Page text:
The funds will be used for the second phase of an ongoing effort to increase flood resistance and encourage development along Smelt Brook, which shares a historic boundary with Braintree. Phase I of the project stabilized the culvert along the brook. Phase II will temporarily divert the brook to replace the culvert, and then add a scenic walkway and lighting that will connect residents to Weymouth Landing Station and Commercial Street. This project provides the foundation for $40 million in private investment and 164 new housing units.
Worcester – $400,000 for streetscape improvements in the Canal District
The Public Market at Harding-Green is a $21.3 million mixed-use development which plans to construct a four-story, mixed-use building on 1.3 acres. The 70,000 square-foot mixed-use development is located in the Canal District and will include retail space, a public food market, and 48 market-rate residential apartments. MassWorks funding will be used for pedestrian and streetscape infrastructure adjacent to the Harding-Green development. The work will enhance safety and add aesthetic improvements, allowing access to neighborhoods and commercial areas.
2018 MassWorks Small Town Rural Assistance Program Awards
These awards of up to $1 million are for critical roadway and safety improvements to support growth in small, rural communities:
Bolton – $975,000 for Safety Improvements Main Street & Wattaquadock Hill Road
The Project improves roadway and pedestrian safety as well as access for emergency vehicles at the intersection of Route 117 and Wattaquadock Hill Road. Congestion on Route 117 has hindered Bolton’s Police and Fire Department from exiting the Public Safety Building on Wattaquadock Hill Road. Crosswalks, bike lanes and ADA compliant sidewalks will also be provided with improved geometry.
Buckland – $1 million for Upper Street Reconstruction
The Project will provide new drainage and reconstruct 7,500 feet of roadway and correct 2,000 feet of curb and sidewalk on Upper Street. The poor drainage causes flooding of the road and adjacent properties. In the winter flooding leads to large areas of ice and extremely dangerous sections of frozen road. This impacts response times by Buckland police, fire and ambulance to Upper Street residents, as well as to the Towns of Hawley and Charlemont where they are mutual aid responders.
Hawley – $466,900 for Route 8A Rebuild
The Project will rebuild 1,000 feet of Route 8A and install a drainage system to address dangerous road conditions. The road has experienced sinking each spring, causing hazardous conditions due to fracturing at its perimeter, leaving a two inch drop at a sharp bend in the road. The road is currently used as a truck detour for bridge construction in Shelburne causing the sunken area to compromise regional safety.
Monterey – $1 million for Blue Hill Road Safety Improvements Project
MassWorks funding will support a full depth reconstruction on Blue Hill Road to improve safety for school buses that transport children to a regional school system in Great Barrington and increase access to businesses and recreational activities, retaining existing jobs in addition to fostering the potential revitalization and expansion of the local economy. The project will consist of full depth reclamation, replacement of 20 failing culverts, installation of guardrails, rebuilding of swales, catch basins and line painting. The project will leverage $200,100 in Chapter 90 local infrastructure aid.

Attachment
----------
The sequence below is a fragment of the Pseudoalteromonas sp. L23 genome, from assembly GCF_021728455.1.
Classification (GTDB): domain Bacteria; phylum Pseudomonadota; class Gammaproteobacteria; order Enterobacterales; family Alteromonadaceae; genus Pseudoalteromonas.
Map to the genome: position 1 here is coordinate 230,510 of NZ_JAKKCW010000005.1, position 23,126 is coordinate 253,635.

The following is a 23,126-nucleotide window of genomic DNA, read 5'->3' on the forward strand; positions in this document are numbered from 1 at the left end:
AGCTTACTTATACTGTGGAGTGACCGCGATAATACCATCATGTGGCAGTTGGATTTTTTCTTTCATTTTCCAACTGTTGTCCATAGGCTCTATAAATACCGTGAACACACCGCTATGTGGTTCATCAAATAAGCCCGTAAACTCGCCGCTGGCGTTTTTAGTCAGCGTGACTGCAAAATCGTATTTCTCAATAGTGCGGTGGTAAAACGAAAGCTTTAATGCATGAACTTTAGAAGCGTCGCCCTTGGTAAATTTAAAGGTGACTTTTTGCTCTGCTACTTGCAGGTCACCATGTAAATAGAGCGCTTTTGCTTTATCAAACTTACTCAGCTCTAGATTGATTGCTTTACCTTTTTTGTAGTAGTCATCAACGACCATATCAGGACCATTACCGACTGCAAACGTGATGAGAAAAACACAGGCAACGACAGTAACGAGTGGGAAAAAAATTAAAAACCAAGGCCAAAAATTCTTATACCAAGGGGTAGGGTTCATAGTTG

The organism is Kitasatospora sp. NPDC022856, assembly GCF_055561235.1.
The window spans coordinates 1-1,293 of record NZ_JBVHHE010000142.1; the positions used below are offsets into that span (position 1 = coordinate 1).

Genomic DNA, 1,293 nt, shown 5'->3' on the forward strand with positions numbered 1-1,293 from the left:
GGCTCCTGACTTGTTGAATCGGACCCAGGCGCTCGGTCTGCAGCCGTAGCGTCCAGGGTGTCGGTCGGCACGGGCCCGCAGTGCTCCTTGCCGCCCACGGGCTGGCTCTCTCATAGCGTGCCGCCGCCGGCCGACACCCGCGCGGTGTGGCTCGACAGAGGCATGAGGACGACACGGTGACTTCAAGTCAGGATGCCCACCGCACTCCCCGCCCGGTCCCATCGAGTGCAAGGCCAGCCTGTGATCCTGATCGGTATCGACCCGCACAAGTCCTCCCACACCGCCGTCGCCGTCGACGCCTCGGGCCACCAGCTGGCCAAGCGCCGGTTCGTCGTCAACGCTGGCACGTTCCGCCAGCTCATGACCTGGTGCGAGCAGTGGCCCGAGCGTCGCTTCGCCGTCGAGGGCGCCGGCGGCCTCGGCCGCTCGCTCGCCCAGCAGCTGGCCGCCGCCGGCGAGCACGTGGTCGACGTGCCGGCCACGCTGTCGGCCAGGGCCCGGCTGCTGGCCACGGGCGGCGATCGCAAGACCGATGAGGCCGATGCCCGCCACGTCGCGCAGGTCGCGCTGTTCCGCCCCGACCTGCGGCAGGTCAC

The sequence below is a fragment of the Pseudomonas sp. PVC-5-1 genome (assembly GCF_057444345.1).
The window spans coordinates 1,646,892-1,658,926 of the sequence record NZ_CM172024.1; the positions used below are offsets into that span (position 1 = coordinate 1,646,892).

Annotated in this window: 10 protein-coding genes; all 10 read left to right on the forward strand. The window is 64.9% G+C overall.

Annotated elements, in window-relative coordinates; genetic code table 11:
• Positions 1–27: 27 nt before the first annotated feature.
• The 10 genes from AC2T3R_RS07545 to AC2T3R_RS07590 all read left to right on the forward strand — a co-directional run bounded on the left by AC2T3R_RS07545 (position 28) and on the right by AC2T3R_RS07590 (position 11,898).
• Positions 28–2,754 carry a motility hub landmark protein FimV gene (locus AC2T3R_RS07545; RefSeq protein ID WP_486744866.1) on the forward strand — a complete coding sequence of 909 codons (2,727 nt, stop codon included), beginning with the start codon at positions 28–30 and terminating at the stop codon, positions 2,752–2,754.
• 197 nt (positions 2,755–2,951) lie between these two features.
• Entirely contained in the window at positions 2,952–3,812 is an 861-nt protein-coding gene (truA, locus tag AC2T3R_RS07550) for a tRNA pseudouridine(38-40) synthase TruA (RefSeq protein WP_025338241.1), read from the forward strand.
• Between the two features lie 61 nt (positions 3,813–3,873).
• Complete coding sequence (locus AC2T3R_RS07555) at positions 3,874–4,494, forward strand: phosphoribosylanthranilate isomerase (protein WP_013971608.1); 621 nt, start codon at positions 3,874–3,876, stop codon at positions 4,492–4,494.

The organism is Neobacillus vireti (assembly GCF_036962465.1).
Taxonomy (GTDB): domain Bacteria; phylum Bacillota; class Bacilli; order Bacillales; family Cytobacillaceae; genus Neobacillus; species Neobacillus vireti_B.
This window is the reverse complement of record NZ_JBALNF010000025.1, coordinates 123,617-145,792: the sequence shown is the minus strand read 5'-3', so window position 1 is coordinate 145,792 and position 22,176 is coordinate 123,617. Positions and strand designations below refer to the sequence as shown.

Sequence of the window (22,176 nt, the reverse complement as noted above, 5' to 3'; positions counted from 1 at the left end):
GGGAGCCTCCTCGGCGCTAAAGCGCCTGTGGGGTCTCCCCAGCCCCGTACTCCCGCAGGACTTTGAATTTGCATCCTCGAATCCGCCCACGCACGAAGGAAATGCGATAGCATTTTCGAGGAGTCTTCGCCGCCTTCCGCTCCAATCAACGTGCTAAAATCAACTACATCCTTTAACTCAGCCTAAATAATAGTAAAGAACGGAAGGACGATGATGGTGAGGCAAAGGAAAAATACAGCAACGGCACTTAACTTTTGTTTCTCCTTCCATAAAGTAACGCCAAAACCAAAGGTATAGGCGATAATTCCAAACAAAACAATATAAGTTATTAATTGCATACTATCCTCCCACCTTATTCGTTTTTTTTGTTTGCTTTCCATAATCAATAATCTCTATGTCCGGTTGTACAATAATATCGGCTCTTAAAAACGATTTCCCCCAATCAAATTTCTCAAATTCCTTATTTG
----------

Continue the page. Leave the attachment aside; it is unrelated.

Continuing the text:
Royalston – $1 million for Athol, Bolton Roads Reconstruction
The project will reconstruct 13,600 linear feet of Bolton and Athol Roads and provide new drainage, guardrails, and culverts. The combined roads form the shortest route between Royalston’s and Athol’s town centers and are primary emergency response routes for both towns’ first-responders. Deteriorated road surface causes emergency vehicles to reduce speeds and the alternative route is more than twice as long. The road is also a vital route for school buses, commuters, and regional mutual aid.
Sheffield – $1 million for Two Bridge Repairs and One Bridge Replacement
MassWorks funding will be used to complete vital infrastructure improvements to three of the Town’s bridges. The project will continue and complete improvements to County Road, complementing a previous MassWorks investment. The project will also complete the construction for Bridge S-10-010 that has already been designed and permitted with a 2016 MassDot small bridge award and support the design of the required bridge replacement of Lime Kiln Road over Hubbard Brook. In order to utilize the benefits of previous state investments, these bridges must be repaired or the road is at risk of being closed.
Tolland – $889,664 for Colebrook River Road Rehabilitation
The award will support road improvements to Colebrook River Road to enhance safety and accommodate school buses, public safety vehicles and larger trucks. The infrastructure project consists of ditch work and the replacement of six 18-inch culverts. MassWorks funding will leverage a MassDot small bridge award and Chapter 90 local infrastructure aid.
Windsor – $1 million for River Road Project
MassWorks funding will be used for improvements to River Road, a major connector between Routes 9 and 116. The infrastructure project improves safety to accommodate school buses, road maintenance vehicles and emergency vehicles without significant delay. The project includes culverts, guard rails, shoulders, milling and hot mix asphalt resurfacing. River Road is adjacent to the Westfield River, which is a federally designated Wild and Scenic River